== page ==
Beef on the bone
The Committee was asked to re-assess the situation following the December 1999 decision of the UK to lift its 1997 national ban on the sale to consumers of beef on the bone, allowing butchers to resume sales of cuts such as T-bone steak. The Committee considers that to date the risk associated with meat on the bone in the UK has significantly decreased since December 1997. It considers the risk from meat on the bone negligible, provided the entire package of measures put in place by the UK government to manage the BSE risk is properly implemented.
Risk of BSE in small ruminants
Reviewing the situation regarding the risk of BSE in sheep and goats in EU countries, the Committee has stated that the risk that BSE has entered small ruminant herds has decreased since 1998 as a result of measures such as the EU wide ban of meat-and-bone meal in ruminant feed. Updating its previous opinion of 1997, the Committee now recommends that the skull and spinal cord of sheep and goats over 12 months, and the spleen of animals of all ages are removed from the food chain. But it sees no need to go beyond this - so long as no BSE case in sheep or goats is found. On the safety of the intestine and lymph nodes, research is underway and results are urgently needed to improve the risk assessment. Further risk analysis scenarios will be developed by the SSC.
Tallow and gelatine
The Committee was able for the first time to make a quantitative assessment of the BSE risk of cattle bones in gelatine and tallow production, building on its previous qualitative assessments. The results lead the Committee to refine its previous recommendations. In high risk countries such as the UK the use of the vertebral column of cattle as raw material for the production of gelatine and tallow for human and animal consumption is not considered to be safe, and should, in consequence, continue to be excluded unless sourced from certain categories of animals (for example DBES). In countries with a lower BSE risk, the additional safety to be gained from eliminating the vertebral column would in its view be limited.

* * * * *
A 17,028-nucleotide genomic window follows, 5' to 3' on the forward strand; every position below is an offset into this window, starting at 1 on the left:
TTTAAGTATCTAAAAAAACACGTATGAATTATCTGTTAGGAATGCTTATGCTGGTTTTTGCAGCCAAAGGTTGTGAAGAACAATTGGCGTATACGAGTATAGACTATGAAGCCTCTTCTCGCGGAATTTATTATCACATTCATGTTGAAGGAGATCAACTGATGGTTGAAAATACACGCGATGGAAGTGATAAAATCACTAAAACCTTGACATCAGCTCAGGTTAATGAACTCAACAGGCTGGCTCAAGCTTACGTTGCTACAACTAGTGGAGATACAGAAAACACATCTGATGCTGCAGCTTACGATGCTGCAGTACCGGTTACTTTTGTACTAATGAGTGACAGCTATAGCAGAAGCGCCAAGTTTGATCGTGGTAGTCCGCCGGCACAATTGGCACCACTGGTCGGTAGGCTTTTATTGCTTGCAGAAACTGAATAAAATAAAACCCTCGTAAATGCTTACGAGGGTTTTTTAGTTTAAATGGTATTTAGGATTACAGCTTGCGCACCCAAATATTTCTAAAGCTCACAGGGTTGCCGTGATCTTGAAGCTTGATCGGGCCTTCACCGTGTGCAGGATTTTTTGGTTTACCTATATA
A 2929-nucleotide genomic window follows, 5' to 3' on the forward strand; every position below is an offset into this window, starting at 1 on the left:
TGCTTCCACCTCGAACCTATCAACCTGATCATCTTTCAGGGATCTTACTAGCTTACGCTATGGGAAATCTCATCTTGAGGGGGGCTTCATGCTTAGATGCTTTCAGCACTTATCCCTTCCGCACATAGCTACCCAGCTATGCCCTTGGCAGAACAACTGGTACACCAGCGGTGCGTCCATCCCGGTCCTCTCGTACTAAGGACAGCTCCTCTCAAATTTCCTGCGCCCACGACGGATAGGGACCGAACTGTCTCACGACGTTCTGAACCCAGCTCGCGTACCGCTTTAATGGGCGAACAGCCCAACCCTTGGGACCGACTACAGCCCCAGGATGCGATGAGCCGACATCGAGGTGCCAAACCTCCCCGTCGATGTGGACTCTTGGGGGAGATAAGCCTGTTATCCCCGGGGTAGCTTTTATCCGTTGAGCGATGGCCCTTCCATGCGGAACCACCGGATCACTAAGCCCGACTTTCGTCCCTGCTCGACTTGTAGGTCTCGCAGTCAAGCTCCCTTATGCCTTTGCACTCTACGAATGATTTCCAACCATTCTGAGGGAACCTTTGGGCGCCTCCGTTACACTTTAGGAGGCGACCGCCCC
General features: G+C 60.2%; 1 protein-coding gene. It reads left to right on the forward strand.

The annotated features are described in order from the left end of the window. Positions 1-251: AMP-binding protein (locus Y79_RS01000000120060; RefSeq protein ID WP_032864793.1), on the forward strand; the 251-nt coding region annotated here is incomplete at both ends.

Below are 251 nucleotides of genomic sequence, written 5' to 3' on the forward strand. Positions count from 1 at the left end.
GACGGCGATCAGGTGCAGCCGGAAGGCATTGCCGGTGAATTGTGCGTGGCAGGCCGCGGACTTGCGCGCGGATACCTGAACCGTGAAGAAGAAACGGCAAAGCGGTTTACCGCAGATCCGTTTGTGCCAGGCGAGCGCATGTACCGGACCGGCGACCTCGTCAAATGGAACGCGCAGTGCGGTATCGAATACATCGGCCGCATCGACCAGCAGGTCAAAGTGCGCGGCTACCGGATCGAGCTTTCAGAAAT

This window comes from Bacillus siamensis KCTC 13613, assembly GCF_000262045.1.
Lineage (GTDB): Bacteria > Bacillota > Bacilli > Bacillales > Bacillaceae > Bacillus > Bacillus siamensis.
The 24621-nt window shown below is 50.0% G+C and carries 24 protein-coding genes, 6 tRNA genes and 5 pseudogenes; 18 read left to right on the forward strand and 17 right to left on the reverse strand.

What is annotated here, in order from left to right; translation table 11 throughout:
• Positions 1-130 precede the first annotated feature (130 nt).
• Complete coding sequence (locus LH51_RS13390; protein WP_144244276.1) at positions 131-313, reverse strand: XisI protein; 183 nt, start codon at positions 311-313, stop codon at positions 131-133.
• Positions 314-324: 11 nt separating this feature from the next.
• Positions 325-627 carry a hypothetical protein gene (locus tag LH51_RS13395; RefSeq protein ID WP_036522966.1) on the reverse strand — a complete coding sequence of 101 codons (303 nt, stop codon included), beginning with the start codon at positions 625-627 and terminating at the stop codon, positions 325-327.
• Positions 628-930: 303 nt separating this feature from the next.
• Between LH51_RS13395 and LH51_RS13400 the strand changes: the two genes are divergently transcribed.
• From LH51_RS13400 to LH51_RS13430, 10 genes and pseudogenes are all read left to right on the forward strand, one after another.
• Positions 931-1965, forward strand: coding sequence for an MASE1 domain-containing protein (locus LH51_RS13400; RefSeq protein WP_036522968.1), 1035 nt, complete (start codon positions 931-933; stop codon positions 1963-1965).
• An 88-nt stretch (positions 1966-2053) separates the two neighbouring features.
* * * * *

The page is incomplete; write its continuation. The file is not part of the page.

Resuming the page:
Safety of blood
The Committee adopted an opinion on the safety of blood of cattle, sheep and goats. As animal blood is used in certain food products and in feed, as well as in certain medicinal products, and spread on land as a fertiliser, the question was, therefore, raised if BSE can be transferred and spread via blood or blood products. The Committee expressed concern about the risk of contamination of animal blood by the release of BSE-infected brain tissue into animals' bloodstream as a result of certain slaughtering methods, for example, captive bolt stunning in combination with compressed air. Such slaughter methods should in the Committee's view be adapted or excluded. The risk of BSE contamination of blood by certain slaughter methods is in its view much higher than the much smaller risk that blood itself from BSE infected animals would be a source of spreading infectivity. The Committee recommends that in situations where a BSE or scrapie risk exists, recycling of cattle, sheep and goat blood into cattle, sheep and goat feed should be avoided.
BSE and vCJD
The scientists also adopted an opinion which attempts to estimate how much of a product infected with BSE a person needs to consume to risk contracting variant Creutzfeldt-Jakob Disease. The Committee has not, on the basis of the current state-of-the-art, been able to quantify a minimum dose of BSE that causes infection in humans. It was also unable to quantify the barrier for transmission of the infection from cattle to humans. In the absence of reliable data risk managers should work with the hypothesis that consuming a very small amount of contaminated bovine products may cause vCJD.
European Food Authority SSC Statement
The Committee had an exchange of views with David Byrne, Commissioner for Health and Consumer Protection about the plans for a Food Safety Authority as developed in the Commission's White paper on Food Safety. The scientists agree with the Commission's approach to set up an independent body, but advocated extending its mandate beyond food safety alone to all public health issues, including the safety of non-food products and environmental issues. They also recommended that sufficient human resources should be allocated to the scientific secretariats of the European Food Authority in order to guarantee its optimal functioning. A statement explaining the SSC views on the matter, as well as the opinions adopted are available on the http://europe.eu.int/comm/dg24/health/sc/ssc/outcome_en.html